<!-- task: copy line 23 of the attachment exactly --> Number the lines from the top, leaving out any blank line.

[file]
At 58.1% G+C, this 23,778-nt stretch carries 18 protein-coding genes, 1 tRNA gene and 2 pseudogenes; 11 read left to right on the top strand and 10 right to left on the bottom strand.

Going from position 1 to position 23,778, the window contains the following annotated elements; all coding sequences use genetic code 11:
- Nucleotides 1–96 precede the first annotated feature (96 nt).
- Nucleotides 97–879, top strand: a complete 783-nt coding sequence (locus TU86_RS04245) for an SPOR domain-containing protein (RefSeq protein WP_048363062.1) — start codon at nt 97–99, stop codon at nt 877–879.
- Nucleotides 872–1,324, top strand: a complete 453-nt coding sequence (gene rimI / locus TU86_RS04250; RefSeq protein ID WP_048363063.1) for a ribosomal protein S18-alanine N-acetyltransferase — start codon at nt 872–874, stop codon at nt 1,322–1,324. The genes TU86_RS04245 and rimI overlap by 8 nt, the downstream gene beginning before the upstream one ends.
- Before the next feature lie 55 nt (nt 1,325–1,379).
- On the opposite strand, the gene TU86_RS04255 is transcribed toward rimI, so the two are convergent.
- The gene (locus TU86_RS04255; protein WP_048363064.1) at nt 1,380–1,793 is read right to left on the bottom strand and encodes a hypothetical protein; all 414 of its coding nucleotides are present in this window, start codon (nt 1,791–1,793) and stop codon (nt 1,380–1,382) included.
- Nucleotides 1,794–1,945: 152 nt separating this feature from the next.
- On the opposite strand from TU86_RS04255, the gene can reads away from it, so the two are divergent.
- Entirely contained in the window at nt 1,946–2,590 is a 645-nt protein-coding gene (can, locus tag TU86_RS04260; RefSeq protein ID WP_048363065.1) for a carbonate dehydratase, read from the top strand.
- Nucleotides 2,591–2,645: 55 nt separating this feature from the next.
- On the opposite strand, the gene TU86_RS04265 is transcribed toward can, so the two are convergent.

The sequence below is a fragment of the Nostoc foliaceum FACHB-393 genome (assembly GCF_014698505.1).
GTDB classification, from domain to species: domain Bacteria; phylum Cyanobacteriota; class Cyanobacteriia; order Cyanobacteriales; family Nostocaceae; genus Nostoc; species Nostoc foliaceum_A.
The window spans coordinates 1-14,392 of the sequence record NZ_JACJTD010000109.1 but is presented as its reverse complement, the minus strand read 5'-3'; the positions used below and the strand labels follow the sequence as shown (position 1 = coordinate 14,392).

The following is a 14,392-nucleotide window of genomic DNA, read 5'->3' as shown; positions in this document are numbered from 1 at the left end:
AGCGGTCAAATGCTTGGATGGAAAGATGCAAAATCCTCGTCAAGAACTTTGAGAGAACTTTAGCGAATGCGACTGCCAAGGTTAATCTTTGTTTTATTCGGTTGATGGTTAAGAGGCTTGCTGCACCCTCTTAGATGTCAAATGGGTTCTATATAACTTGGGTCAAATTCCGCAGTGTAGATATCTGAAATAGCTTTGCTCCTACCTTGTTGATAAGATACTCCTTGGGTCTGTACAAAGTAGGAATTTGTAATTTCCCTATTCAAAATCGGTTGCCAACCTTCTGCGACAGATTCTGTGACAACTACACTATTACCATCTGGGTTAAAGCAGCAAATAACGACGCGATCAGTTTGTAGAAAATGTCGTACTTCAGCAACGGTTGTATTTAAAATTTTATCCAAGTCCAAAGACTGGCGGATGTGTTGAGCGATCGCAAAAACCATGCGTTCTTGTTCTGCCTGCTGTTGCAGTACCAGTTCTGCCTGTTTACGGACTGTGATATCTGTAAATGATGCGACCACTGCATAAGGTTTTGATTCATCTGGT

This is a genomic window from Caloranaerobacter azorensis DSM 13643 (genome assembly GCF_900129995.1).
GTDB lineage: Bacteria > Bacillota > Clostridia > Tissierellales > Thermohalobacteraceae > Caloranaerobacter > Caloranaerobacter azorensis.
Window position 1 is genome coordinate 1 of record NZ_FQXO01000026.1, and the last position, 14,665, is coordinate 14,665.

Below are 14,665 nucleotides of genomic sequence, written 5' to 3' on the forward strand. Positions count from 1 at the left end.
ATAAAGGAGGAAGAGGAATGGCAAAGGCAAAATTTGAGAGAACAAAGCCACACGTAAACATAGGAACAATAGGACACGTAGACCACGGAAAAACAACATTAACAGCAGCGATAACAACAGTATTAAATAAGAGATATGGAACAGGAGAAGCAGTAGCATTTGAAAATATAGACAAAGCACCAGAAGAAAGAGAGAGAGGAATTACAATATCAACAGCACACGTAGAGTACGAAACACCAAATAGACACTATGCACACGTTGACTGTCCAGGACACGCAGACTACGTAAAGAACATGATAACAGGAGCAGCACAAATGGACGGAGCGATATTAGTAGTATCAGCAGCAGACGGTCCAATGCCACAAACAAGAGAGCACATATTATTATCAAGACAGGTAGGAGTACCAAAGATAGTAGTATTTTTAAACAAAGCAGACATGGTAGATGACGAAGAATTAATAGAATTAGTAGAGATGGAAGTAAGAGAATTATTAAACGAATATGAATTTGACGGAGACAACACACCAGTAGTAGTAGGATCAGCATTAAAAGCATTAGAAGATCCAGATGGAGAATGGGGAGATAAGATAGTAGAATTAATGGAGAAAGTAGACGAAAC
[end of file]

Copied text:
ATAAAGGAGGAAGAGGAATGGCAAAGGCAAAATTTGAGAGAACAAAGCCACACGTAAACATAGGAACAATAGGACACGTAGACCACGGAAAAACAACATTAACAGCAGCGATAACAACAGTATTAAATAAGAGATATGGAACAGGAGAAGCAGTAGCATTTGAAAATATAGACAAAGCACCAGAAGAAAGAGAGAGAGGAATTACAATATCAACAGCACACGTAGAGTACGAAACACCAAATAGACACTATGCACACGTTGACTGTCCAGGACACGCAGACTACGTAAAGAACATGATAACAGGAGCAGCACAAATGGACGGAGCGATATTAGTAGTATCAGCAGCAGACGGTCCAATGCCACAAACAAGAGAGCACATATTATTATCAAGACAGGTAGGAGTACCAAAGATAGTAGTATTTTTAAACAAAGCAGACATGGTAGATGACGAAGAATTAATAGAATTAGTAGAGATGGAAGTAAGAGAATTATTAAACGAATATGAATTTGACGGAGACAACACACCAGTAGTAGTAGGATCAGCATTAAAAGCATTAGAAGATCCAGATGGAGAATGGGGAGATAAGATAGTAGAATTAATGGAGAAAGTAGACGAAAC